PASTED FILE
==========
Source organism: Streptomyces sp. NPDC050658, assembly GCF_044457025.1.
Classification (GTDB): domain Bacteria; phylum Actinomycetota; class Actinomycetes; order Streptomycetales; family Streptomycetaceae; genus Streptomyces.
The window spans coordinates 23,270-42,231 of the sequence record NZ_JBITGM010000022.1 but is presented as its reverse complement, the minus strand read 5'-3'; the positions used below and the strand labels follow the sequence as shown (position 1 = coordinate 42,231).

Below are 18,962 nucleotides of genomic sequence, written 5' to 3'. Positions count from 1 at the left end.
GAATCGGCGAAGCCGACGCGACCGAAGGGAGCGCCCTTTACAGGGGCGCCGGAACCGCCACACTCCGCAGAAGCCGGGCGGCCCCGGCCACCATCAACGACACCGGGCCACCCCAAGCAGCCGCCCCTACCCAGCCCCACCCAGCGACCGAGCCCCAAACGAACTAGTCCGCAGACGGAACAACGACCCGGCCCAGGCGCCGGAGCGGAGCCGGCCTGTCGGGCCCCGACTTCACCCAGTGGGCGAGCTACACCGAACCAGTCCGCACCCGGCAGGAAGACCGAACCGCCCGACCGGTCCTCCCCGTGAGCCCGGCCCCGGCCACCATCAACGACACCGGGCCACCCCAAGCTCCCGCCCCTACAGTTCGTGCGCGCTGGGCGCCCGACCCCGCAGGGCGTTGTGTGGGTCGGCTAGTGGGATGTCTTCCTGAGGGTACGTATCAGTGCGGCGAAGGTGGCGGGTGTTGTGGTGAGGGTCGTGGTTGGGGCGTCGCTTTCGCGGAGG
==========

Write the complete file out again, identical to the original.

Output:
Source organism: Streptomyces sp. NPDC050658, assembly GCF_044457025.1.
Classification (GTDB): domain Bacteria; phylum Actinomycetota; class Actinomycetes; order Streptomycetales; family Streptomycetaceae; genus Streptomyces.
The window spans coordinates 23,270-42,231 of the sequence record NZ_JBITGM010000022.1 but is presented as its reverse complement, the minus strand read 5'-3'; the positions used below and the strand labels follow the sequence as shown (position 1 = coordinate 42,231).

Below are 18,962 nucleotides of genomic sequence, written 5' to 3'. Positions count from 1 at the left end.
GAATCGGCGAAGCCGACGCGACCGAAGGGAGCGCCCTTTACAGGGGCGCCGGAACCGCCACACTCCGCAGAAGCCGGGCGGCCCCGGCCACCATCAACGACACCGGGCCACCCCAAGCAGCCGCCCCTACCCAGCCCCACCCAGCGACCGAGCCCCAAACGAACTAGTCCGCAGACGGAACAACGACCCGGCCCAGGCGCCGGAGCGGAGCCGGCCTGTCGGGCCCCGACTTCACCCAGTGGGCGAGCTACACCGAACCAGTCCGCACCCGGCAGGAAGACCGAACCGCCCGACCGGTCCTCCCCGTGAGCCCGGCCCCGGCCACCATCAACGACACCGGGCCACCCCAAGCTCCCGCCCCTACAGTTCGTGCGCGCTGGGCGCCCGACCCCGCAGGGCGTTGTGTGGGTCGGCTAGTGGGATGTCTTCCTGAGGGTACGTATCAGTGCGGCGAAGGTGGCGGGTGTTGTGGTGAGGGTCGTGGTTGGGGCGTCGCTTTCGCGGAGG